Ramble On

Tuesday, April 3, 2012

The Sugar House

The sign out front - and the Friends' dairy farm
across the road.
My recent road trip took us to part of the country I hadn't ever been to before, and we were lucky enough to have some found time on the way back to the hotel.  At the lunch counter - the Cherry Knoll, in Burke, NY, by the way - we heard that there was a farm nearby where they make maple syrup, so we made a quick stop.  The farmer was across the street, tending to his 90-head dairy heard, but he came over to show us around.

Sugar Shack.
The season for sugaring was short this year due to the mild winter.  Optimal sap running time is when the day time temperatures are in the 40's, and the night time temperatures settle back into the 20's - that time is already passed.  Our farmer - Mr. Friend, in fact - said we'd missed the peak by two weeks.  That was okay - we had the place to ourselves, and he was generous with his time.

He has about 225 acres total running in three separate parcels.  A stand of maple trees is called a "sugar bush" - and we learned that the process is changing from those old romantic views of a metal spout hanging from the tree with a bucket attached.  They run plastic tubing from tree to tree now, with a little plastic spout driven into the tree itself.  The system may be connected to a pump, but it all leads to a collection vat.

This was put together from boards out
of a couple of old maples - the holes
are old taps and the discoloration is
staining from sap collection.
The trees need to be in the neighborhood of 30 years old to be productive enough for tapping.  Generally this means that they are ten to 12 inches in diameter at eye level.  Each tree yields ten gallons of sap per year, and it takes forty gallons to make one gallon of syrup.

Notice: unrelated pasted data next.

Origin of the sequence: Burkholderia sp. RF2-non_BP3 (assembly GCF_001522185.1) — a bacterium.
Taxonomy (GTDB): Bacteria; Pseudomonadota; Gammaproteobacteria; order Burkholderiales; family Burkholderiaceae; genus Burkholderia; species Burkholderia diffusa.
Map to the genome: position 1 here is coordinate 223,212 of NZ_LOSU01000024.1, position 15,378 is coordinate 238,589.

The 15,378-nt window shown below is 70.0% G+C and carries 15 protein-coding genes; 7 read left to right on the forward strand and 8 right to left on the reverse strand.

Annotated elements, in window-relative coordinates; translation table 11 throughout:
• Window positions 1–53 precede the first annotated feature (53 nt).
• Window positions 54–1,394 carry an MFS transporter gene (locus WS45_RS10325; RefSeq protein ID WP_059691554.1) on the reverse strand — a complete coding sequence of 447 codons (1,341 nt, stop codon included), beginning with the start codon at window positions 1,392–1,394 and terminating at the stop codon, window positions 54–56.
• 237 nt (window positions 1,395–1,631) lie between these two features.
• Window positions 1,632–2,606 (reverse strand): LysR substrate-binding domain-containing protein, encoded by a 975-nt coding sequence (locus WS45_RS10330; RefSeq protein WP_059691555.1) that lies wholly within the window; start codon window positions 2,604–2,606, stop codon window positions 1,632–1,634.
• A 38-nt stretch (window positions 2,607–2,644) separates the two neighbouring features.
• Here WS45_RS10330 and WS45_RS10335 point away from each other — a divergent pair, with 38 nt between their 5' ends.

This is the evaporator that heats and boils
the sap, so that it concentrates the goodness.
That process is carefully done inside the building by the large evaporator shown here.  There's a great deal of preheating that takes place, controlled to be as fuel efficient as possible, before the sap is finally brought to a boil.  All of this is done to reduce the water content, so that you have the concentrated syrup left over.

Mr. Friend told us that he'd had quite the agri-tourism experience this year.  New York state promotes maple products extensively, so enthusiastic crowds were showing up to watch the process, to walk in the sugar bush, to buy products - they even booked a couple of Amish horse and buggies for rides around the roads nearby.  Sounds like it was quite the day trip.

The goods.
At the end of our visit, I bought a quart of syrup and a few packs of hard candies.  Everything's delicious, as you can imagine.

One final thought - Mr. Friend doesn't have a website yet for the syrup operation.  But he does take orders over the phone and he will ship throughout the US.  Leave a note in the comments and I will pass along his phone number.  

No comments: